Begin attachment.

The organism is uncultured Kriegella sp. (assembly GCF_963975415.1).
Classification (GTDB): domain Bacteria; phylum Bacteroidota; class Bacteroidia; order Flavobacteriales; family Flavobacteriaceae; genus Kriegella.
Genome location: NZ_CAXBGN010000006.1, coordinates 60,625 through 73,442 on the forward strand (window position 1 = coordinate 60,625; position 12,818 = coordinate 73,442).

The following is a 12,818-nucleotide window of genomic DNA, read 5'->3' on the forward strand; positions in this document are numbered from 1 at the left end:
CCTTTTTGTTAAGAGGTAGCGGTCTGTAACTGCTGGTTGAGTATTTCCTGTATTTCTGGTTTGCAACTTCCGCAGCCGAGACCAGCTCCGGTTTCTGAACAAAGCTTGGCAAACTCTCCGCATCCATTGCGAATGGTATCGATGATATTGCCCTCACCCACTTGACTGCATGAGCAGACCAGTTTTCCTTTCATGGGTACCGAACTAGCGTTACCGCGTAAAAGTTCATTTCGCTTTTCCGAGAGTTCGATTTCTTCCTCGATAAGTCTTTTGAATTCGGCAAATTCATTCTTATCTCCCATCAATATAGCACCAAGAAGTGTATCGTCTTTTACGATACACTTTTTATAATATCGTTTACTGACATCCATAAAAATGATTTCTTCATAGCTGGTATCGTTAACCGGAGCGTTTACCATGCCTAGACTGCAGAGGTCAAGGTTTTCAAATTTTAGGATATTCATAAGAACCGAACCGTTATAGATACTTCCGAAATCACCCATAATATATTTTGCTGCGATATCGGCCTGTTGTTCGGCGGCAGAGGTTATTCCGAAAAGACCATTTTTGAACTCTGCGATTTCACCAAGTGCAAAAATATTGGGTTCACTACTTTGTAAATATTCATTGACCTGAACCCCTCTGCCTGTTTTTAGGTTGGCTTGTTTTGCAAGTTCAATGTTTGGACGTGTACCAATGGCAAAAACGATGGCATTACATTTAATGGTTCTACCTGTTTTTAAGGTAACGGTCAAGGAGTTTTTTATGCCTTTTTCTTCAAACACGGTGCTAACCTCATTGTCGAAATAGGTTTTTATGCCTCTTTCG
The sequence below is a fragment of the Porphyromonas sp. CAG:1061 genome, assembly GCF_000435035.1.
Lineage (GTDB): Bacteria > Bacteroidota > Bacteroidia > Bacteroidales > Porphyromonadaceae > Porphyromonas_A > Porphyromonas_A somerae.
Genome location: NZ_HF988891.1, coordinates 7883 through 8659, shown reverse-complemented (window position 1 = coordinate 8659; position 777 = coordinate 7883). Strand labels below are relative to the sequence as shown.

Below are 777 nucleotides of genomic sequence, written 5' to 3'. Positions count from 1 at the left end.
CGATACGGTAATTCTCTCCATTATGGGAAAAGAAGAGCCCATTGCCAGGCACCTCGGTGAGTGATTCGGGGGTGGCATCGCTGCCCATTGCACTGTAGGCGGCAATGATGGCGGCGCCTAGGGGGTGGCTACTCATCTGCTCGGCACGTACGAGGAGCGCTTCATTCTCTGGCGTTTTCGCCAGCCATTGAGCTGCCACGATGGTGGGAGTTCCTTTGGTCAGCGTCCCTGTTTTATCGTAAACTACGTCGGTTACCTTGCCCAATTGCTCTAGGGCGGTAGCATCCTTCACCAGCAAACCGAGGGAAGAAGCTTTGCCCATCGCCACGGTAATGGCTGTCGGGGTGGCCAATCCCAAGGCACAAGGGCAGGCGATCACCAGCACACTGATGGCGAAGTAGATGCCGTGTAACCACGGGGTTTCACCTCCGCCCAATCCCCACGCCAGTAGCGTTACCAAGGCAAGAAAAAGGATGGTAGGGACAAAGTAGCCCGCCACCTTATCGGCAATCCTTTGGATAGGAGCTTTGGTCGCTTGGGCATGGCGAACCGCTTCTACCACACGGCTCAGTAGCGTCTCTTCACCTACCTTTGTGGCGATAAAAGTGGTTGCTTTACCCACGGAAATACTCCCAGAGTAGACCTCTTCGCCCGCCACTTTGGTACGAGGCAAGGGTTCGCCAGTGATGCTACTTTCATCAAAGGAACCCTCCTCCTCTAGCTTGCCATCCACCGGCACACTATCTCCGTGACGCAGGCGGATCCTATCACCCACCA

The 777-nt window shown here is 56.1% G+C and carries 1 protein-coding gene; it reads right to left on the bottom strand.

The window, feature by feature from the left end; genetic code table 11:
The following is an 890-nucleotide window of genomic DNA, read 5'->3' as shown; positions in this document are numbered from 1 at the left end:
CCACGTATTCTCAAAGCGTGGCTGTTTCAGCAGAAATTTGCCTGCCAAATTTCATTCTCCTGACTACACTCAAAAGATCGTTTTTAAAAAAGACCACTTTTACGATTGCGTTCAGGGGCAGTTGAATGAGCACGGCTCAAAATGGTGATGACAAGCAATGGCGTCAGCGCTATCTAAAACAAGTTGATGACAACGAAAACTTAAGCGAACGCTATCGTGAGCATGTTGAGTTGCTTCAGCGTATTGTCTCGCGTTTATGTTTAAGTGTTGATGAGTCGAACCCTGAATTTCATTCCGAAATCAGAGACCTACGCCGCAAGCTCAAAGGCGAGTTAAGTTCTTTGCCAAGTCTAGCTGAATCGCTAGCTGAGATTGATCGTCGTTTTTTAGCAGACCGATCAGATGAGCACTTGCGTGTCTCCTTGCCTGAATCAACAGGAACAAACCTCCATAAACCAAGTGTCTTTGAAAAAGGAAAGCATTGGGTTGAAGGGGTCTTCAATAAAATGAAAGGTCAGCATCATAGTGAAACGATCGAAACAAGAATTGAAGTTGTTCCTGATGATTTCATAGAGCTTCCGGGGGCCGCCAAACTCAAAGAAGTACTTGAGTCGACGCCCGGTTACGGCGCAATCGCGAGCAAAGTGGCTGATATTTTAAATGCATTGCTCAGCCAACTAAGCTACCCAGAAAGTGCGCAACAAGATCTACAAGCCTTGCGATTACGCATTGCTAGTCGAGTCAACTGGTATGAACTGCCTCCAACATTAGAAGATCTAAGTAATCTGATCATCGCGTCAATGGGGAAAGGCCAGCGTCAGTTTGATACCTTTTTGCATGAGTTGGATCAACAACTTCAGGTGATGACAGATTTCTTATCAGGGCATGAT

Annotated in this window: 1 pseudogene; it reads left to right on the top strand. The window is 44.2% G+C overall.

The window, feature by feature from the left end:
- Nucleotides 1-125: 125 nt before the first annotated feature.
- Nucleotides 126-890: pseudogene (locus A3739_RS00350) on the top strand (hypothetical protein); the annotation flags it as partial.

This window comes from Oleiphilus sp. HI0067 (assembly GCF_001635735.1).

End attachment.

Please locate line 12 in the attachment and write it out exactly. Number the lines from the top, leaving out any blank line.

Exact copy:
The window, feature by feature from the left end; genetic code table 11: